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The Concept of Terrorism



By Basil Hijazi, New Age Islam

(Translated from Urdu by New Age Islam Edit Bureau)

21 December 2017

Like civilization, globalism, culture, extremism, nationalism, gender and generation, terrorism also has connotations that emanate from the European Modernism. It is the essence of Age of Enlightenment and Industrial Revolution, which has informed the intellectual horizons of Europe and the entire West in recent years.

If you are looking for a specific definition of terrorism, I will disappoint you for the following reasons. First, the purpose of this column is not to find any unanimously accepted definition of terrorism. Second, I do not agree with the literal definitions and derivatives, which usually aim merely at the inclusion of new reflections. Third, there is a huge difference between the past and the recently globalized definitions of Terrorism.

Most of the literary genres of Terrorism demonstrate that an effort of presenting an accurate definition of Terrorism was made in 1934. Hardman defined it this way, “This is the method or the theory behind the method whereby an organized group or party seeks to achieve its avowed aims chiefly through the systematic use of violence”. (J. Hardman. “Terrorism”, in Encyclopaedia of the Social Sciences, 14 New York. Macmillan 1937, pp. 5)

However, till date, many researchers, scholars, people, groups, and even governments could not explain its unanimous definition. Consequently there is a plethora of definitions that, if counted, will cross two hundreds. This has created the difficulty of epistemology for the researchers, rather than solving their problems.

Terrorism is a form of political-social warfare. Since the war has been the most important element of this form since the beginning, so terrorism in the long-term globalization can be considered the second most important form of this war. The concept of terrorism will become broader and deeper due to the technically influenced global factors.

Although there are many historical examples of the terrorist events, the modern form of terrorism emerged in the mid-nineteenth century. The English word "terror", just like the French terreur, actually derives from the Latin word “terrere”. Historically this word was used in 1795 after the French Revolution, for describing the activities of the Jacobin Club (or Club des Jacobins) of Maximilien Robespierre. Club des Jacobins itself popularised this word for its praise. The period between 1789 and 1799 was considered the “Reign of Terror”.  However Edmund Burke who was the staunch opponent of the French Revolution and Terrorism used the word “terrorists” in a description of the new French government called ‘Directory’.

The 9/11 attacks on the United States and the consequent long and complex factors have given a new direction to the topic of political terrorism, while the organizations such as ISIS, Boko Haram and Jabhat al-Nusra have further increased the complexity of the new international relations.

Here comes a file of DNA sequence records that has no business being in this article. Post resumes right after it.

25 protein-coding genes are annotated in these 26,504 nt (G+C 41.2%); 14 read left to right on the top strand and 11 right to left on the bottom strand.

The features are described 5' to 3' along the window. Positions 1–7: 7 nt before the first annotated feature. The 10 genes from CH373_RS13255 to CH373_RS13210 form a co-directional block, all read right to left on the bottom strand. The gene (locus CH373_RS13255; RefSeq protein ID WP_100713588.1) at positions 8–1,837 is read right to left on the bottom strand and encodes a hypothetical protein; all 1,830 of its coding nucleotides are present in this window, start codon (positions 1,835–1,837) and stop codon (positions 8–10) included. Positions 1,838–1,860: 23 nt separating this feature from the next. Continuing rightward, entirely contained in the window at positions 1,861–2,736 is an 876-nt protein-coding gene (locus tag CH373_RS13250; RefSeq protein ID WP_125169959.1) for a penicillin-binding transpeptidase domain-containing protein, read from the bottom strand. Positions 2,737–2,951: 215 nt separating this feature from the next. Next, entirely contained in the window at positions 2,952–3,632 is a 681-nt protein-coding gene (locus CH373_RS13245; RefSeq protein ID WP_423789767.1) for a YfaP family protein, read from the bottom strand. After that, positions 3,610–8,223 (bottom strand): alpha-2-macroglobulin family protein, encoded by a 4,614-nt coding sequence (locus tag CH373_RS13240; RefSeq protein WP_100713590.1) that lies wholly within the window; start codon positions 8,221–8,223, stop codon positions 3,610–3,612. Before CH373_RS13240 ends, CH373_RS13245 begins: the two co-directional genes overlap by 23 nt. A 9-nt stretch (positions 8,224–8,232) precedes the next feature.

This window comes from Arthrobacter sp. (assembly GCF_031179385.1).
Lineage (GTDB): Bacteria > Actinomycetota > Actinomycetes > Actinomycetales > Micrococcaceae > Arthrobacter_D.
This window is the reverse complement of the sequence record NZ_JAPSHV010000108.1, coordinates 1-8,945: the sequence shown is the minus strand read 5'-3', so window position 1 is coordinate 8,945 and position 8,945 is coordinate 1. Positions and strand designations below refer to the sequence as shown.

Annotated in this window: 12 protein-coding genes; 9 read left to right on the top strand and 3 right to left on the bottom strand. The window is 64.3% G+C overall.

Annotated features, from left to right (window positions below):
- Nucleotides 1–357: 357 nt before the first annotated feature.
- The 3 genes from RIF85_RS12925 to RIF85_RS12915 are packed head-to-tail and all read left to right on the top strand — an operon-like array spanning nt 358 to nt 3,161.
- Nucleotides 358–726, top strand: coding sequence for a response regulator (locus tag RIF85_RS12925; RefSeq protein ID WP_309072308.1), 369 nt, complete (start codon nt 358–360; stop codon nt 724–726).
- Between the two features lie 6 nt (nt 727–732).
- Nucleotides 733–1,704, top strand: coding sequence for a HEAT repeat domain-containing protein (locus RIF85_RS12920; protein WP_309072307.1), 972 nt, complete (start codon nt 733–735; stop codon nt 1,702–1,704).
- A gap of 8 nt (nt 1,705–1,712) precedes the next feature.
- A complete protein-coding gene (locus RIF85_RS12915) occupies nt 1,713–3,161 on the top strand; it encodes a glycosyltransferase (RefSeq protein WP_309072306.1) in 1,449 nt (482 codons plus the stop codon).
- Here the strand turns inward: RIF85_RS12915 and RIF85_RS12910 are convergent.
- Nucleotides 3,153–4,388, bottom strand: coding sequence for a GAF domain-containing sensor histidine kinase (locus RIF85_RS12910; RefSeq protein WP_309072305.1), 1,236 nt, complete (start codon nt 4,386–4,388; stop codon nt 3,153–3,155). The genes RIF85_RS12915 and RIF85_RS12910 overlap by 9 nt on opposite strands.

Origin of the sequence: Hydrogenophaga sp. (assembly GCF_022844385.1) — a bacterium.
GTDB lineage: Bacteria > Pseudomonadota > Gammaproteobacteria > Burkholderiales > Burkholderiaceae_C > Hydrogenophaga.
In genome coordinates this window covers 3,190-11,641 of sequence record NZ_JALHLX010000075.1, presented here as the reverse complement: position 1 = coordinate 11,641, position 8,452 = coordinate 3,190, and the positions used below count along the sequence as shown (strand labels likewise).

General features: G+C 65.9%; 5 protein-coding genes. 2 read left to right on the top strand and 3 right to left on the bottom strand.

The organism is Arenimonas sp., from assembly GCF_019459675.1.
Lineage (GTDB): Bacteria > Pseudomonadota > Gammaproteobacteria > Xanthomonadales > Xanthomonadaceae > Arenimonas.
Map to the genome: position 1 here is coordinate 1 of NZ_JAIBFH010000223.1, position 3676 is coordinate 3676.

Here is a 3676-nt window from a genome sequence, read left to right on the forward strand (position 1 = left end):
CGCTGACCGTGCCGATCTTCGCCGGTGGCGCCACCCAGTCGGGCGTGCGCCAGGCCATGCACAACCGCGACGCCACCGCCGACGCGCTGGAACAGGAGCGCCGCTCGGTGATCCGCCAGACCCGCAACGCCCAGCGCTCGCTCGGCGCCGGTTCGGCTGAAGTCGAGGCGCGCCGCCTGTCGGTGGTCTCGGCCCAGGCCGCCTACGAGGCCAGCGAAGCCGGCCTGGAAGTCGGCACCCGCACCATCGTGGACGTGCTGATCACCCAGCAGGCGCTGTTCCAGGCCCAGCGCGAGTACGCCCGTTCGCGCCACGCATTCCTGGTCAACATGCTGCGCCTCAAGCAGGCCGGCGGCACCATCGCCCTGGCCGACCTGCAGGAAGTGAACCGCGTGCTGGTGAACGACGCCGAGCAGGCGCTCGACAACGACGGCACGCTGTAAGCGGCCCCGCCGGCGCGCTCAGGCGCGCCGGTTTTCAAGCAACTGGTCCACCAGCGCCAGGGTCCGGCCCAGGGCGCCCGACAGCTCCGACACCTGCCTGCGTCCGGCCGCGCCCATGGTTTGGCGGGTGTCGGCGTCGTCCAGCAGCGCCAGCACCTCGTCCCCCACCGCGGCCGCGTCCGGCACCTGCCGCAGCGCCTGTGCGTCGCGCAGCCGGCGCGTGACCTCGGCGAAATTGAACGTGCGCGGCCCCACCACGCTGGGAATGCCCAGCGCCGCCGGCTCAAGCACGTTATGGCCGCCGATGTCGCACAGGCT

History of terrorism is very long but research on this topic is still new. This important topic of research has increasingly spread in the past three decades, yet no unanimously accepted definition of terrorism has been made. The economic and social means of spreading terrorism is very weak. In the context of globalization, this understanding of terrorism is not reasonable or at least it does not have even the rank of centralization.

Historically, the first attempt at legal and political debate on terrorism was made by the League of Nation in 1937. This was mainly for defining global terrorism. However, there was no progress in this regard due to ideological conflicts. The matter was then left to the United Nations that too could not afford to play any prominent role. Although there were twelve international resolutions in this regard; the first resolution was passed in Tokyo in 1963, which was associated with prevention of pirate attacks and with the security of The Civil Aviation, after which other similar resolutions were passed.

However it appeared as if the 9/11 attacks on the United States threw stones in a still pond. Several resolutions were then passed, including the United Nations Security Council resolution 1368 adopted unanimously on 12 September 2001 for prevention of terrorism, and then the Resolution of 28 September 2011, in which the United States was openly and unrestrainedly allowed to use force against terrorists.

American Philosopher and Linguist Noam Chomsky says: “It’s close to a historical universal that the term “terror” is used for their terror against us and our clients, not our terror against them. Heads of states can qualify as “terrorists,” when they are official enemies.”

It is true that the plethora of laws based on vague definitions were made in the name of counter-terrorism. Then they were used to threaten terrorism and silence people, repudiate the personal liberties or suppress opposition. The war against terrorism has turned the fear and espionage of people into a veritable industry; which has disturbed human values such as trust and brotherhood.

The personal and democratic freedoms of people are mostly affected in the terror-affected countries. That is, the war against terrorism demands sacrifices for personal liberties and democratic values that are the basis of globalization in the West.

In this war against terrorism, it is important to take care of the freedom of people. More significantly we should keep the concept of terrorism away from resistance in order to prevent the possibility of both these terms acquiring vague and obscure connotations.

URL of Urdu Article:دہشت-گردی-کا-مفہوم/d/113598


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